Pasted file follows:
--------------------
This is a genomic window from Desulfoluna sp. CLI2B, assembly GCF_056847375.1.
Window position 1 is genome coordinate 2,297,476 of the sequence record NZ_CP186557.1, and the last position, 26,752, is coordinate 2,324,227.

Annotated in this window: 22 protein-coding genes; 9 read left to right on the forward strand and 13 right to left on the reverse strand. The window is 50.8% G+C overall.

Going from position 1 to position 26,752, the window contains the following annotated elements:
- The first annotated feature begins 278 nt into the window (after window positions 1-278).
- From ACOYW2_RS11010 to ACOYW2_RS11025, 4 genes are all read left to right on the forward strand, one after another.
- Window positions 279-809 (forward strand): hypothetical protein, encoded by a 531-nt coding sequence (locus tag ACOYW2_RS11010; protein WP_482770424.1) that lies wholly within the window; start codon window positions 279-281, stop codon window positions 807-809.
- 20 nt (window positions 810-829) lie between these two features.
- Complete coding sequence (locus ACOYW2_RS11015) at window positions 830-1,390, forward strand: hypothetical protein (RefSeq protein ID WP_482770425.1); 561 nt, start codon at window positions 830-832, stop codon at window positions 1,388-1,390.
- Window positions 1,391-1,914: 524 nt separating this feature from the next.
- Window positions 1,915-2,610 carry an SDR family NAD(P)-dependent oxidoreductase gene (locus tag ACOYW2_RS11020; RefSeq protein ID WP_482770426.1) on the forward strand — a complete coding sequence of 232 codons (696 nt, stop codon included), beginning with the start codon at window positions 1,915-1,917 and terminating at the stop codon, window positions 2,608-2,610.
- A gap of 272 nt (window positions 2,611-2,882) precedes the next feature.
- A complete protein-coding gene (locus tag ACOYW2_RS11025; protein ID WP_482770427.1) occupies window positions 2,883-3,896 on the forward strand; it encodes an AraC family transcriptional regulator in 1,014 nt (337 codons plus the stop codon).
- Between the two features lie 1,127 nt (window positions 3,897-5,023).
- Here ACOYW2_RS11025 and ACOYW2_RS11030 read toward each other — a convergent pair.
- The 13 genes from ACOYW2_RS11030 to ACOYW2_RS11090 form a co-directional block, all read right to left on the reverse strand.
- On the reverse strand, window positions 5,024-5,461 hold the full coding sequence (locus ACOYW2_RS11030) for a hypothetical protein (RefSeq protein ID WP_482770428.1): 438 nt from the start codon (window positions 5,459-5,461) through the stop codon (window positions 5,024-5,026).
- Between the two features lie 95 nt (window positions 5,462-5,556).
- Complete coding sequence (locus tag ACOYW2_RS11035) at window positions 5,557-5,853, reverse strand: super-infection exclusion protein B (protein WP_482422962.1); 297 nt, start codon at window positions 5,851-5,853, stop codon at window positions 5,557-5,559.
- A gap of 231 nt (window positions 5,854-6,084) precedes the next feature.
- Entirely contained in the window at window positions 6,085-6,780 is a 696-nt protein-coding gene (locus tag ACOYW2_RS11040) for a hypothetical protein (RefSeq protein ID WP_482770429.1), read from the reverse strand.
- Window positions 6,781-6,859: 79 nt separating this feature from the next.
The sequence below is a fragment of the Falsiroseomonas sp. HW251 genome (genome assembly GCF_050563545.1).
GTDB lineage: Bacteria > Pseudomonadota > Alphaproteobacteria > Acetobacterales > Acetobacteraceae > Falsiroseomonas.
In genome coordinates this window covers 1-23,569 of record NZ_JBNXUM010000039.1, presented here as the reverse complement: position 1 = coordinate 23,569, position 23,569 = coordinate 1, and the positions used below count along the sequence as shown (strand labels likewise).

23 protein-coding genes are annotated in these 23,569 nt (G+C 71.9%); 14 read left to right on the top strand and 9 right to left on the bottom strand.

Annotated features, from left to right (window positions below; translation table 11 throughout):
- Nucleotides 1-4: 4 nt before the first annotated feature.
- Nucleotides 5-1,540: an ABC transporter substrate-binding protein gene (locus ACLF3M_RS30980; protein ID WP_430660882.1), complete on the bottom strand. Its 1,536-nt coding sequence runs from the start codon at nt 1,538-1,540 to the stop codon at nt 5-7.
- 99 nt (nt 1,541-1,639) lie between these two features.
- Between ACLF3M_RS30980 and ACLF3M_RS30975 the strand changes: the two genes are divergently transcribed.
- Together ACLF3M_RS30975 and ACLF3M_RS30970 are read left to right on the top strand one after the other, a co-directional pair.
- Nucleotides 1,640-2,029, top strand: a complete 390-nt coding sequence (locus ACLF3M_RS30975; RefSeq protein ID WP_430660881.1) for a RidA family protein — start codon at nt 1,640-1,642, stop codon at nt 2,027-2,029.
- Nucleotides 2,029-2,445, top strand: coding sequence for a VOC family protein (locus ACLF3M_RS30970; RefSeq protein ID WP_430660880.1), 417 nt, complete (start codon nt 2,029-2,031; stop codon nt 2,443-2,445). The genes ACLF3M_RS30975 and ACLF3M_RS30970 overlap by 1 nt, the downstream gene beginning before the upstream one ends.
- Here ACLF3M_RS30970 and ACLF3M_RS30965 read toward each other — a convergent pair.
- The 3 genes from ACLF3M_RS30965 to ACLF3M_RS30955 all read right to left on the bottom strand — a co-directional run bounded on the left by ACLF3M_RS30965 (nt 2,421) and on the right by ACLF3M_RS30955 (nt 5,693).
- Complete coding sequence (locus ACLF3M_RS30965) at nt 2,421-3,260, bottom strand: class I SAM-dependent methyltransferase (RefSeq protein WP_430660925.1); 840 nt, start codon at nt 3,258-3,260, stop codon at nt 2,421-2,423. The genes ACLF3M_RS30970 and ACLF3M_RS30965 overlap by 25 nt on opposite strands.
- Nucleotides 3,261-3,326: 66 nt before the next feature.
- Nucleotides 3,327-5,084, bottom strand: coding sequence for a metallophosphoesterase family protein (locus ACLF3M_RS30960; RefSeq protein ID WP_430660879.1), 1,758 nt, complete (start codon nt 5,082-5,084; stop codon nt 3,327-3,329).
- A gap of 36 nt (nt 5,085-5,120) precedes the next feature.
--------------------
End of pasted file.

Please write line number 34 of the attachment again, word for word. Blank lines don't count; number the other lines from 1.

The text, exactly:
- Nucleotides 2,029-2,445, top strand: coding sequence for a VOC family protein (locus ACLF3M_RS30970; RefSeq protein ID WP_430660880.1), 417 nt, complete (start codon nt 2,029-2,031; stop codon nt 2,443-2,445). The genes ACLF3M_RS30975 and ACLF3M_RS30970 overlap by 1 nt, the downstream gene beginning before the upstream one ends.